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One Bag Travel: My Search for the Best Carry-On Bag

*Disclosure: This post has affiliate links.

*Update September 2016: The search is over! I now use the Timbuk2 Aviator backpack. Check out why I think the Aviator is the best carry-on bag.

I like a challenge. Perhaps minimalism appeals to me so much lately simply because it is such a challenge. Remember when I told you everything I have fits in my car? Well, as of December, I was able to eliminate items and condense everything I have into the trunk of my car.

“One bag travel” is a subculture of sorts. Its members are kind of the Puritans of the travel world in that they eschew anything unnecessary to their ultimate aim (for one bag travelers, that would be to travel with, erm, one bag). They are strict with what they bring on their trips and are adamant about simplifying everything down to the bare essentials.

And now, as I prep for 3-month trip to South America, I’m going to try to pack everything into one bag. (Okay, one carry-on bag plus a “personal item,” which will either be a small backpack or purse).

Thus begins my quest to find the perfect carry-on bag.

What bags am I eyeing so far?

Timbuk2 Aviator



Dimensions: 13.4″ Top Width x 15″ Bottom Width x 22.8″ Height x 9.4″ Depth
Volume: 30L

This is the one bag travel bag I use today! (January 2017 at time of writing.) I still love the Tom Bihn Aeronaut, but it was a bit too large for me. Check out my full Timbuk2 Aviator review.

Tom Bihn Aeronaut

Dimensions: 22″ x 14″ x 9″
Volume: 2700 cubic in / 45 liters

What a handsome fellow. The folks at Tom Bihn were kind enough to send me an Aeronaut (plus some packing cubes) to review on my blog. This sturdy, high-quality bag can be carried as a duffel or as a backpack. More details to come in the review!

Tom Bihn Tri-Star

Dimensions: 19″ x 13″ x 8″
Volume: 2000 cubic inches / 33 liters

I’m starting to really be drawn to the Tri-Star, which is the Tom Bihn bag that is one step down in size (33 liters) than the Aeronaut (45 liters).

Minaal Carry-On Bag

Dimensions: 21.65′ x 13.77′ x 7.87′
Volume: 35 L

This backpack was launched through the crowdfunding site Kickstarter, so it shows it already has a huge cult following. It was designed by two New Zealanders with lots of travel experience and very charming accents (seriously, just watch their Kickstarter video) who set out to create the perfect carry-on for digital nomads.

Patagonia Transport MLC

Dimensions: 22″ x 16″ x 9″
Volume: 45 L

Out of all the bags mentioned above, this one is the most budget friendly. I also appreciate that, like the Aeronaut, it has the ability to be carried as a duffel bag or as a backpack.

 

What do I look for in the perfect travel bag?

  1. Versatility
    – Namely, I want the option to carry it as a backpack or duffel bag
  2. Size
    – Will it fit in the overhead bin on flights?
    – Will it be small enough for me to carry it with relative ease? I’m small, so I don’t want to be carrying something that’s 1/3 my size.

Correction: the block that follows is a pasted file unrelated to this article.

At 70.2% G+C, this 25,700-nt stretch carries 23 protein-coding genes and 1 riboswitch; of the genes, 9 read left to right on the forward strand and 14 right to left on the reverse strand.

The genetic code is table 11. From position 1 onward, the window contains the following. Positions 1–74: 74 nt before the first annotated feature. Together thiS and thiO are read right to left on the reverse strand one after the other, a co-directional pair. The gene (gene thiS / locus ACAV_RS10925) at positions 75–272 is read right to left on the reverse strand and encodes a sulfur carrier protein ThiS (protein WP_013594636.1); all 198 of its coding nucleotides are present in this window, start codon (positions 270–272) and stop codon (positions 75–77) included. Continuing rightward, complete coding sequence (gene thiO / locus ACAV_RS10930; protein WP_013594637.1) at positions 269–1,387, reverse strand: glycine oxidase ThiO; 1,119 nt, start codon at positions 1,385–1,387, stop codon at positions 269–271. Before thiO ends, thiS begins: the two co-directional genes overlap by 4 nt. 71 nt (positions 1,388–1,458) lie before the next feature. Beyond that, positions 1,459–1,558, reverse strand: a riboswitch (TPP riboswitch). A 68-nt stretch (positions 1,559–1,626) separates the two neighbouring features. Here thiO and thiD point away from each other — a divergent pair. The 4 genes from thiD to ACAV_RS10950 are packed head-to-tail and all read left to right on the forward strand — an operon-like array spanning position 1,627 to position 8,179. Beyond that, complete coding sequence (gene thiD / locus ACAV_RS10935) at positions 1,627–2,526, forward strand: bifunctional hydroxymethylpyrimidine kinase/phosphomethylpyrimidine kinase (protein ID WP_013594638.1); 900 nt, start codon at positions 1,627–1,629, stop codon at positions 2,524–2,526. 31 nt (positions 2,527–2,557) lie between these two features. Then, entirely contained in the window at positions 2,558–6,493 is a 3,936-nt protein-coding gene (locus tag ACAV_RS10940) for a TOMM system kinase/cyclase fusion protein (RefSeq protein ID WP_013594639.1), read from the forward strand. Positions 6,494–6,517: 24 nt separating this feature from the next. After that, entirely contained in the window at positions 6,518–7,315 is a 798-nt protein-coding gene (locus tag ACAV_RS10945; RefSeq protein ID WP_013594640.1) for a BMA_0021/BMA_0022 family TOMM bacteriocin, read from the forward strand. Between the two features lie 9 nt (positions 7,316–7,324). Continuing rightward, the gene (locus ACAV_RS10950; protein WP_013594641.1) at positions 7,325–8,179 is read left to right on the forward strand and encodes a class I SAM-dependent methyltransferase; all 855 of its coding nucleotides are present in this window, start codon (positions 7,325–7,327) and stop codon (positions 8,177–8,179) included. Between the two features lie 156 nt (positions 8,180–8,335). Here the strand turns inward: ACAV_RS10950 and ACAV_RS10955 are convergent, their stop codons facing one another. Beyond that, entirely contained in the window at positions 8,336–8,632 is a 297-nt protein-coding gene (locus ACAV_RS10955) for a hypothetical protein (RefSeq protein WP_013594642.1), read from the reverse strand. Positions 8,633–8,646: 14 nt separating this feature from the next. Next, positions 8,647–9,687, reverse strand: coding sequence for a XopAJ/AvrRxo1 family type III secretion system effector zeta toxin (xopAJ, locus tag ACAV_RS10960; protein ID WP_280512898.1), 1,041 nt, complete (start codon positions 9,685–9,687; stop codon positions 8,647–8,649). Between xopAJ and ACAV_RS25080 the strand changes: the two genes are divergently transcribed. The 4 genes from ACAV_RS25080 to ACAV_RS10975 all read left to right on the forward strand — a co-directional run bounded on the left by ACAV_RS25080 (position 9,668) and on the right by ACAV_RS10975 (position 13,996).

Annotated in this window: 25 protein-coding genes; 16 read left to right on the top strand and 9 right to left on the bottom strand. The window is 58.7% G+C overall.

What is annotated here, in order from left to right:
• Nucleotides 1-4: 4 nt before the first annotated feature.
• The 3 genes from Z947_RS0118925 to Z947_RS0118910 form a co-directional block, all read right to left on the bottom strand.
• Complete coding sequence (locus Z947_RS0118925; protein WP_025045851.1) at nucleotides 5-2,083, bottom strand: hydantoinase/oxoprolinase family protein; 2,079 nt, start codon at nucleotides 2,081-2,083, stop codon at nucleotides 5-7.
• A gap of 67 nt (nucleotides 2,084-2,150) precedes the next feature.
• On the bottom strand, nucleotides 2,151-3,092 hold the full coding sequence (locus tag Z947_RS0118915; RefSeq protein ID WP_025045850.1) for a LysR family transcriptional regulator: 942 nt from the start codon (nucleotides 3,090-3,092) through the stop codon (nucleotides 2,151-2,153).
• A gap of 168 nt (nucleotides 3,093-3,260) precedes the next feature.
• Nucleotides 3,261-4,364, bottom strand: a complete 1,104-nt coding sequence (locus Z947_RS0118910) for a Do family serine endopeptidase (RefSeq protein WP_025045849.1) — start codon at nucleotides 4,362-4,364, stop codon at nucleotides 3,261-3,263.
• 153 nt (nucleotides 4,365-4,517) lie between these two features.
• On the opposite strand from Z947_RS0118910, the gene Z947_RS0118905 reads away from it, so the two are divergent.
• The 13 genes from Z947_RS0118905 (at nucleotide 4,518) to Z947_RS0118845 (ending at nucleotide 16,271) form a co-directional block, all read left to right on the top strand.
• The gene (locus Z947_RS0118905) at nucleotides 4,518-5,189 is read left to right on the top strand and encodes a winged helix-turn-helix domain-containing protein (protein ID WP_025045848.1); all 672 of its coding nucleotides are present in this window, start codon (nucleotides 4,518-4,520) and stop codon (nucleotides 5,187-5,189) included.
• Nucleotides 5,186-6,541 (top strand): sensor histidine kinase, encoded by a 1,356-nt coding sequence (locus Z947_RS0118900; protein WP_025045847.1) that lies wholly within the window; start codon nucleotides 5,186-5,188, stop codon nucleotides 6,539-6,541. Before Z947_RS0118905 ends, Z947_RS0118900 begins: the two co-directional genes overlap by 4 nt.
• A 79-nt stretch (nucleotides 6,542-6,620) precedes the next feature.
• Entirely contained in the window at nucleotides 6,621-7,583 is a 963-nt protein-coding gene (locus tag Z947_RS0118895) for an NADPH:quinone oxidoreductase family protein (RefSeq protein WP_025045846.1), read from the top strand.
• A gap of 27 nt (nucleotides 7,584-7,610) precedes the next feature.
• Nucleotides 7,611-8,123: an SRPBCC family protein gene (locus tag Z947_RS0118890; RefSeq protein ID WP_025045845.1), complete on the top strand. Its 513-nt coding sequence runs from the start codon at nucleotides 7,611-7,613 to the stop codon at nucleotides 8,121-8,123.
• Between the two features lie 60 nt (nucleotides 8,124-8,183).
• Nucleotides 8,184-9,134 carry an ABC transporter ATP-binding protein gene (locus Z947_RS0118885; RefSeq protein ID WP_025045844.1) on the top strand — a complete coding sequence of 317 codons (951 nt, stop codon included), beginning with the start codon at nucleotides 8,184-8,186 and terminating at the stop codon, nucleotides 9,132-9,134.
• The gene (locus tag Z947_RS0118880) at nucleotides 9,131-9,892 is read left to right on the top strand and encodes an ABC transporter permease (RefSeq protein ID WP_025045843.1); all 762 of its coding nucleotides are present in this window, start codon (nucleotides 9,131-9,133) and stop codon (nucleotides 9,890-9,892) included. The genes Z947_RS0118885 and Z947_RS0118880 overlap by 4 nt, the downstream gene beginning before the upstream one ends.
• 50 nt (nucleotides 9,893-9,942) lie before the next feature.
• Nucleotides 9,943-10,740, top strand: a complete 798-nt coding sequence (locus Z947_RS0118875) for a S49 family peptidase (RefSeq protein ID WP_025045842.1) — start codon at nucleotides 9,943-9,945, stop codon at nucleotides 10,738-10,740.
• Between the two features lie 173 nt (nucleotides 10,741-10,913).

– Will it still be large enough to fit everything I need?
  3. Durability
    – This bag will be thrown into overhead bins on flights, trains, and buses. It will endure rain, dirt, and dust. I’ll probably drop it a few times (I’m rather reckless with things I own). Will it be able to withstand the abuse?

Bonus points

  1. Ability to safely and easily stow my laptop, camera, and camera lenses.
    – Packing a camera is so tricky! It’s oddly shaped, delicate, and it has other lenses that have to go with it. If the bag has features made specifically for securely stowing these items–even better!
  2. Looks
    – Okay, let’s not fool ourselves here. It would be nice to not look like a grungy hobo while I’m traveling. If the bag is sleek and stylish, I’ll be one happy traveler.


Why I Hate Wheeled Bags

Ahhh the rollaboards (wheeled bags). I would be lying if I told you I’ve never eyed them with envy at the airport as they glide effortlessly across the tile floors–while I schlep a 20-pound bag on my pathetic, wimpy shoulders. But I am still very anti-wheeled bags. I’ve had many a heated debate over them. So what’s the big deal?

  1. They’re heavy! The wheels + the extending handle add unnecessary weight.
  2. They’re a one-trick pony. Sure, it’s nice to be able to wheel through an airport–but that’s probably the only place you’ll be doing much wheeling. They also usually don’t convert to a duffel bag or backpack (but I know there are some out there that do).
  3. They also tend to be rigid, thus making it difficult to smoosh them into tight spaces.

However, if you are able to show me a wheeled bag that is still lightweight, versatile, and able to meet the above requirements–I might yet be converted! So, surprise me. 

**Update: Check out my review of the bag I ended up bringing with me for one bag travel for 5 months in South America! The Tom Bihn Aeronaut.


Best Bags for Travel
Amy

Amy is the founder of The Wherever Writer. An avid traveler, she has visited Machu Picchu twice, run across the world’s widest avenue in Buenos Aires, and eaten her fill of gourmet cheeses in Paris.

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